12. von Bonsdorff M, Rantanen T, Laukkanen P et al (2006) Mobility limitations and cognitive deficits as predictors of institutionalization among community-dwelling older people. Gerontology 52:359–365

    Article  Google Scholar 

  13. Nuotio M, Tammela TL, Luukkaala T et al (2003) Predictors of institutionalization in an older population during a 13-year period: the effect of urge incontinence. J Gerontol A Biol Sci Med Sci 58:756–762

    Article  PubMed  Google Scholar 

  14. Gaugler JE, Duval S, Anderson KA et al (2007) Predicting nursing home admission in the U.S: a meta-analysis. BMC Geriatr 7:13

    Article  PubMed  PubMed Central  Google Scholar 

  15. Aguero-Torres H, von Strauss E, Viitanen M et al (2001) Institutionalization in the elderly: the role of chronic diseases and dementia. Cross-sectional and longitudinal data from a population-based study. J Clin Epidemiol 54:795–801

    Article  PubMed  CAS  Google Scholar 

  16. Castora-Binkley M, Meng H, Hyer K (2014) Predictors of long-term nursing home placement under competing risk: evidence from the health and retirement study. J Am Geriatr Soc 62:913–918

    Article  PubMed  Google Scholar 

  17. Murphy TE, Han L, Allore HG et al (2011) Treatment of death in the analysis of longitudinal studies of gerontological outcomes. J Gerontol A Biol Sci Med Sci 66:109–114

    Article  PubMed  CAS  Google Scholar 

  18. Jylhä M, Hervonen A (1999) Functional status and need of help among people aged 90 or over: a mailed survey with a total home-dwelling population. Scand J Public Health 27:106–111

    Article  PubMed  Google Scholar 

  19. Jylhä M, Enroth L, Luukkaala T (2013) Trends of functioning and health in nonagenarians: the vitality 90+ study. In: Robine J, Jagger C, Crimmins E (eds) Annual review of gerontology and geriatrics. Springer Publishing Company, pp 313–332

    Google Scholar 

  20. Statistics Finland (2017) Population structure 2016. Accessed 2017

  21. Sund R (2012) Quality of the Finnish hospital discharge register: a systematic review. Scand J Public Health 40:505–515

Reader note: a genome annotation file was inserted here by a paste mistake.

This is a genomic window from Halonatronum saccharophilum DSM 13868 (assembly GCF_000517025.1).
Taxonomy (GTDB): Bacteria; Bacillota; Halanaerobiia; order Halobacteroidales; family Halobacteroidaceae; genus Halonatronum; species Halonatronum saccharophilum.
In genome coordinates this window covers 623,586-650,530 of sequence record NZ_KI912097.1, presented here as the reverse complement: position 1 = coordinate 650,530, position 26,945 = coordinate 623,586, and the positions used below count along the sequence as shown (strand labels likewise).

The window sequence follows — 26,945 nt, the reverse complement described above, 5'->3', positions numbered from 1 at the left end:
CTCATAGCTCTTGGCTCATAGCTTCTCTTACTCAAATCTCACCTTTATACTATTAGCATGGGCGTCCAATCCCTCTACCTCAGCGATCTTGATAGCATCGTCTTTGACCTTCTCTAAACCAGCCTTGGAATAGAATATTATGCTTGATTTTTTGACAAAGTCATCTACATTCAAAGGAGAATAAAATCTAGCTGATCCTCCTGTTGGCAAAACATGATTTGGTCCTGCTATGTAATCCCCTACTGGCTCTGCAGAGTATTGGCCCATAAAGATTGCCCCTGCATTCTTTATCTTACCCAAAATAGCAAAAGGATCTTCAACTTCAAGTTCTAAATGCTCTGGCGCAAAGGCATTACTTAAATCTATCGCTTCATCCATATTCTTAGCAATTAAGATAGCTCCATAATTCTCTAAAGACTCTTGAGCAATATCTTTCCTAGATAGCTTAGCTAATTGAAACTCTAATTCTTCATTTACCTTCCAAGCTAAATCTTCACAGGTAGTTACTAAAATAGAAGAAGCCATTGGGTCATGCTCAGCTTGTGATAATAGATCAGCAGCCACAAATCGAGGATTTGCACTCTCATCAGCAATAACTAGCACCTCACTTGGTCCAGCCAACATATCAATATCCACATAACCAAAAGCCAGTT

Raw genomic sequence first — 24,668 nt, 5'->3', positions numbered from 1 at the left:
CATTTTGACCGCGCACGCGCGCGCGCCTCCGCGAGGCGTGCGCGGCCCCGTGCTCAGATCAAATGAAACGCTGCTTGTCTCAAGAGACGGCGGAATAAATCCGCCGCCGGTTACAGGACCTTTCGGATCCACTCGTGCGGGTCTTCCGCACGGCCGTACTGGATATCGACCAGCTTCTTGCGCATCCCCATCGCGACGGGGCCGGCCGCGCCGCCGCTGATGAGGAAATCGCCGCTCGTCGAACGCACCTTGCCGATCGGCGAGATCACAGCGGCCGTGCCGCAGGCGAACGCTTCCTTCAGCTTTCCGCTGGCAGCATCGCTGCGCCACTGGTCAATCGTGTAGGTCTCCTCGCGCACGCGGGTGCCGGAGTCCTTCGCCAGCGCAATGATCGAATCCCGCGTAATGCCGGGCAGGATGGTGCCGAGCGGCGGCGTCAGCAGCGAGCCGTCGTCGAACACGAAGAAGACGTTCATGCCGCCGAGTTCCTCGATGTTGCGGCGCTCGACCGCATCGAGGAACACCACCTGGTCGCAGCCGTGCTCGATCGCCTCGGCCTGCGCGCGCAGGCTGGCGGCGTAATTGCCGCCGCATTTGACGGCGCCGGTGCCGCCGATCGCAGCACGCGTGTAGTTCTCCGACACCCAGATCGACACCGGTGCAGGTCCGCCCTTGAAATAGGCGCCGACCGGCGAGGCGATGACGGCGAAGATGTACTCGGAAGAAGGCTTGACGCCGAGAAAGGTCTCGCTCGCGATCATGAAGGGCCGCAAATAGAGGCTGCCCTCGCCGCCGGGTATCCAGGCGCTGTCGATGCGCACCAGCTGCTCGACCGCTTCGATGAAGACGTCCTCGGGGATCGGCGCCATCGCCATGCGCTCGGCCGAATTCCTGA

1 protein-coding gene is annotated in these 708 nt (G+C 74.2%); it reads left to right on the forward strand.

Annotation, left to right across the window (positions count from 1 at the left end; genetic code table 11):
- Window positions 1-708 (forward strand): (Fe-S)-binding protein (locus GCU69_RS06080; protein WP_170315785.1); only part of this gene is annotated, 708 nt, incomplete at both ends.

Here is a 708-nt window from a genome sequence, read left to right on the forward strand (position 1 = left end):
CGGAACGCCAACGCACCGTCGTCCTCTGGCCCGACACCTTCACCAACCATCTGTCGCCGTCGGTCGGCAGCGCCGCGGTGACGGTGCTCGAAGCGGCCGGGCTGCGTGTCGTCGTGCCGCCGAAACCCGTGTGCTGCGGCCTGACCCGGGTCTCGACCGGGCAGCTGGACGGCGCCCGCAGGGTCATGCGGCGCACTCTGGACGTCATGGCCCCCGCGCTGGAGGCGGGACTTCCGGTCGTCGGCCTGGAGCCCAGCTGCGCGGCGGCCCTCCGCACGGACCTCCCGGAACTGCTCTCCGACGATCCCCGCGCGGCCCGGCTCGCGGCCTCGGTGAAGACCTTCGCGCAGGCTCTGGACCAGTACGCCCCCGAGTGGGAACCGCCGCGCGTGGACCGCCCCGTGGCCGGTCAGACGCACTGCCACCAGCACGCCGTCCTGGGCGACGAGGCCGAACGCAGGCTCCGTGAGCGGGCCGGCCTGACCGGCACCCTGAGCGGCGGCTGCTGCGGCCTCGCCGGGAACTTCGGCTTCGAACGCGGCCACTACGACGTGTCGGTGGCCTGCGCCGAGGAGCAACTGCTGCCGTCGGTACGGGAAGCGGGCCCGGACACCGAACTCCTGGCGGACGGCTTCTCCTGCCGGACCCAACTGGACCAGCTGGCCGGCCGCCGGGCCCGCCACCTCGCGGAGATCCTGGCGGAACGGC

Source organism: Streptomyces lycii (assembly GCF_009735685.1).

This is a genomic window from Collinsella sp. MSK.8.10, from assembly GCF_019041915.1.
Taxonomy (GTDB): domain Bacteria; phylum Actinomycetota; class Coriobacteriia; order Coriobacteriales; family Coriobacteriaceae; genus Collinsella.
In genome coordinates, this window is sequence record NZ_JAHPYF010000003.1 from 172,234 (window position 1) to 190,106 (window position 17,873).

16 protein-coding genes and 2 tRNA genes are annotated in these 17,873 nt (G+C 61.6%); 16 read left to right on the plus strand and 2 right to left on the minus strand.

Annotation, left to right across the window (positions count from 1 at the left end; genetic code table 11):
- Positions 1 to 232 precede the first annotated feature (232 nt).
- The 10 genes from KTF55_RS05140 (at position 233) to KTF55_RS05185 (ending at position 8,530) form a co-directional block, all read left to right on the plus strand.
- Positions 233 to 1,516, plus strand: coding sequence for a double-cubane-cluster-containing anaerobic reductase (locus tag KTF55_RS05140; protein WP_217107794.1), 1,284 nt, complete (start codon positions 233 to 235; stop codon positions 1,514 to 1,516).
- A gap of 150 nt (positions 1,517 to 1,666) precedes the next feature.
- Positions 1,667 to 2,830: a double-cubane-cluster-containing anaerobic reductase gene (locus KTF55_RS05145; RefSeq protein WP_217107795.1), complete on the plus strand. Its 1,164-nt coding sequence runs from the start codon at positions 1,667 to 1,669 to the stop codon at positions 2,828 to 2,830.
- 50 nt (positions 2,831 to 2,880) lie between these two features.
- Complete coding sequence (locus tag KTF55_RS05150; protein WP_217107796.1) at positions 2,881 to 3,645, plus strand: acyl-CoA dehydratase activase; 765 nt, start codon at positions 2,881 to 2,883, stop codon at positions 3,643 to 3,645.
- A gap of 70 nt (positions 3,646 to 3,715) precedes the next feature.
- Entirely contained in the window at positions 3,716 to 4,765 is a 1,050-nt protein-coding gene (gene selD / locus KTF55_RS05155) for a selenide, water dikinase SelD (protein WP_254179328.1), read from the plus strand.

Article  PubMed  Google Scholar 

  22. Martikainen P, Moustgaard H, Einio E et al (2014) Life expectancy in long-term institutional care by marital status: multistate life table estimates for older Finnish men and women. J Gerontol B Psychol Sci Soc Sci 69:303–310

    Article  PubMed  Google Scholar 

  23. Vuorisalmi M, Pietilä I, Pohjolainen P et al (2008) Comparison of self-rated health in older people of St. Petersburg, Russia, and Tampere, Finland: how sensitive is SRH to cross-cultural factors? Eur J Ageing 5:327

    Article  PubMed  PubMed Central  Google Scholar 

  24. Tiainen K, Luukkaala T, Hervonen A et al (2013) Predictors of mortality in men and women aged 90 and older: a nine-year follow-up study in the vitality 90 + study. Age Ageing 42:468–475

    Article  PubMed  Google Scholar 

  25. Statistics Finland (1976) Occupational and industrial classification. Statistics Finland, Helsinki

  26. Fine JP, Gray RJ (1999) A proportional hazards model for the subdistribution of a competing risk. J Am Stat Assoc 94:496–509

    Article  Google Scholar 

  27. Miller EA, Weissert WG (2000) Predicting elderly people’s risk for nursing home placement, hospitalization, functional impairment, and mortality: a synthesis. Med Care Res Rev 57:259–297

    Article  PubMed  CAS  Google Scholar 

  28. Nihtilä EK, Martikainen PT, Koskinen SV et al (2008) Chronic conditions and the risk of long-term institutionalization among older people. Eur J Public Health 18:77–84

    Article  PubMed  Google Scholar 

  29. Banaszak-Holl J, Fendrick AM, Foster NL et al (2004) Predicting nursing home admission: estimates from a 7-year follow-up of a nationally representative sample of older Americans. Alzheimer Dis Assoc Disord 18:83–89